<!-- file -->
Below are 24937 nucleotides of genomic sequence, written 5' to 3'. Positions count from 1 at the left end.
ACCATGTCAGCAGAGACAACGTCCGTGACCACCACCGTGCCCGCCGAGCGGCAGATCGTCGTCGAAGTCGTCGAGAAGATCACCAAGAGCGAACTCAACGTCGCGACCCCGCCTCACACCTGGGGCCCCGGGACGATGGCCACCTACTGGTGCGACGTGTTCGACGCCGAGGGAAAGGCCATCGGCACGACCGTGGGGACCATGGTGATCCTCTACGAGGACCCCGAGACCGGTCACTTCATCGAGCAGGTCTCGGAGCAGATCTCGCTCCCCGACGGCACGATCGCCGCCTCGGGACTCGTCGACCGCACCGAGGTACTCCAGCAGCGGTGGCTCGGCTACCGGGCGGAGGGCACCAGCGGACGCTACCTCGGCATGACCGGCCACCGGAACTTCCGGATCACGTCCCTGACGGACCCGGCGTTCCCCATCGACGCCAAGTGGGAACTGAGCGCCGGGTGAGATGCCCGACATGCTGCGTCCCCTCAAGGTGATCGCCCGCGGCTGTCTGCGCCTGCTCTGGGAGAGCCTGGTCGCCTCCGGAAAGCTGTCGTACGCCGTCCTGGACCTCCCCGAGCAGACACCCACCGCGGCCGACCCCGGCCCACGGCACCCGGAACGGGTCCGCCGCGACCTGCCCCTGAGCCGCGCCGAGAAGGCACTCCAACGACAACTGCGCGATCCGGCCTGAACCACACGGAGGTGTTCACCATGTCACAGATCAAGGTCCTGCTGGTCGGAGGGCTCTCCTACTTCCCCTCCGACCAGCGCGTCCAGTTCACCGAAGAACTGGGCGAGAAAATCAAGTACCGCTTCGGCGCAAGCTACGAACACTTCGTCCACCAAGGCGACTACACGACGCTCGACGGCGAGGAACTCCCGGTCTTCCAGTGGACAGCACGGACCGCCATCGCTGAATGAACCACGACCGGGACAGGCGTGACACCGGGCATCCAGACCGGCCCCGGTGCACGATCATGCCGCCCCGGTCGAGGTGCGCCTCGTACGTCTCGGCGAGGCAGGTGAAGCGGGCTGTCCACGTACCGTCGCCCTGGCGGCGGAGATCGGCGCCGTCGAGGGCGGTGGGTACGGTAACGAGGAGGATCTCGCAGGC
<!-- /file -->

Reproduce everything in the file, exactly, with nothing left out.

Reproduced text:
Below are 24937 nucleotides of genomic sequence, written 5' to 3'. Positions count from 1 at the left end.
ACCATGTCAGCAGAGACAACGTCCGTGACCACCACCGTGCCCGCCGAGCGGCAGATCGTCGTCGAAGTCGTCGAGAAGATCACCAAGAGCGAACTCAACGTCGCGACCCCGCCTCACACCTGGGGCCCCGGGACGATGGCCACCTACTGGTGCGACGTGTTCGACGCCGAGGGAAAGGCCATCGGCACGACCGTGGGGACCATGGTGATCCTCTACGAGGACCCCGAGACCGGTCACTTCATCGAGCAGGTCTCGGAGCAGATCTCGCTCCCCGACGGCACGATCGCCGCCTCGGGACTCGTCGACCGCACCGAGGTACTCCAGCAGCGGTGGCTCGGCTACCGGGCGGAGGGCACCAGCGGACGCTACCTCGGCATGACCGGCCACCGGAACTTCCGGATCACGTCCCTGACGGACCCGGCGTTCCCCATCGACGCCAAGTGGGAACTGAGCGCCGGGTGAGATGCCCGACATGCTGCGTCCCCTCAAGGTGATCGCCCGCGGCTGTCTGCGCCTGCTCTGGGAGAGCCTGGTCGCCTCCGGAAAGCTGTCGTACGCCGTCCTGGACCTCCCCGAGCAGACACCCACCGCGGCCGACCCCGGCCCACGGCACCCGGAACGGGTCCGCCGCGACCTGCCCCTGAGCCGCGCCGAGAAGGCACTCCAACGACAACTGCGCGATCCGGCCTGAACCACACGGAGGTGTTCACCATGTCACAGATCAAGGTCCTGCTGGTCGGAGGGCTCTCCTACTTCCCCTCCGACCAGCGCGTCCAGTTCACCGAAGAACTGGGCGAGAAAATCAAGTACCGCTTCGGCGCAAGCTACGAACACTTCGTCCACCAAGGCGACTACACGACGCTCGACGGCGAGGAACTCCCGGTCTTCCAGTGGACAGCACGGACCGCCATCGCTGAATGAACCACGACCGGGACAGGCGTGACACCGGGCATCCAGACCGGCCCCGGTGCACGATCATGCCGCCCCGGTCGAGGTGCGCCTCGTACGTCTCGGCGAGGCAGGTGAAGCGGGCTGTCCACGTACCGTCGCCCTGGCGGCGGAGATCGGCGCCGTCGAGGGCGGTGGGTACGGTAACGAGGAGGATCTCGCAGGC